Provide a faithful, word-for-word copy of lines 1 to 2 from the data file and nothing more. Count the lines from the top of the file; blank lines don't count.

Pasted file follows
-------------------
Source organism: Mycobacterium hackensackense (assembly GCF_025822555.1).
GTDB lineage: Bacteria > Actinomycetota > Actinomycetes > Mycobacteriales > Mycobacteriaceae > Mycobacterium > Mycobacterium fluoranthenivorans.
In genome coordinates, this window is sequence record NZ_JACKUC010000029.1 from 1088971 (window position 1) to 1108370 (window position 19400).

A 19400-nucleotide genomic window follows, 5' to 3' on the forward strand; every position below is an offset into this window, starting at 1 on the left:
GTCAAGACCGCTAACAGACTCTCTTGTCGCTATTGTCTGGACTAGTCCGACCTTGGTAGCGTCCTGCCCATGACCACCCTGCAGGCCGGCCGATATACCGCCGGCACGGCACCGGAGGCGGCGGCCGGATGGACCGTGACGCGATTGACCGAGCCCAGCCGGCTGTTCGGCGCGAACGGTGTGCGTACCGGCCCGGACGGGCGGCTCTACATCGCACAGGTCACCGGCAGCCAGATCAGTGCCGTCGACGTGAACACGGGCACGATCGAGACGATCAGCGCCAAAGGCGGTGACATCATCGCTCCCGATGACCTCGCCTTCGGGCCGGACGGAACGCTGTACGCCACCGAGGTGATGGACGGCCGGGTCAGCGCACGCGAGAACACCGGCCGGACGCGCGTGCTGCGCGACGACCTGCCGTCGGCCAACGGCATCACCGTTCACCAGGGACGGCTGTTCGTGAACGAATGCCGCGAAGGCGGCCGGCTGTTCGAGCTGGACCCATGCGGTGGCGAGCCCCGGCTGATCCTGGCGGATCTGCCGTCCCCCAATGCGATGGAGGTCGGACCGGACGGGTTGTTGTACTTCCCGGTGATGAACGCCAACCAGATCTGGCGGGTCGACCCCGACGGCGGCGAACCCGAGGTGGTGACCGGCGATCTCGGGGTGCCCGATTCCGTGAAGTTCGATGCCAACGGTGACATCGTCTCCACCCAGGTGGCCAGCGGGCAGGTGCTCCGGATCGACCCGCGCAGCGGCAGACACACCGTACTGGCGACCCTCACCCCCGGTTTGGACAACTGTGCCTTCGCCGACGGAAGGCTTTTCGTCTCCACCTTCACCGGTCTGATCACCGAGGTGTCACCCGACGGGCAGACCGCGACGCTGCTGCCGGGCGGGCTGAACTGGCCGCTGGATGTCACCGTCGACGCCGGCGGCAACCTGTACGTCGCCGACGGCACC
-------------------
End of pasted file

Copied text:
Source organism: Mycobacterium hackensackense (assembly GCF_025822555.1).
GTDB lineage: Bacteria > Actinomycetota > Actinomycetes > Mycobacteriales > Mycobacteriaceae > Mycobacterium > Mycobacterium fluoranthenivorans.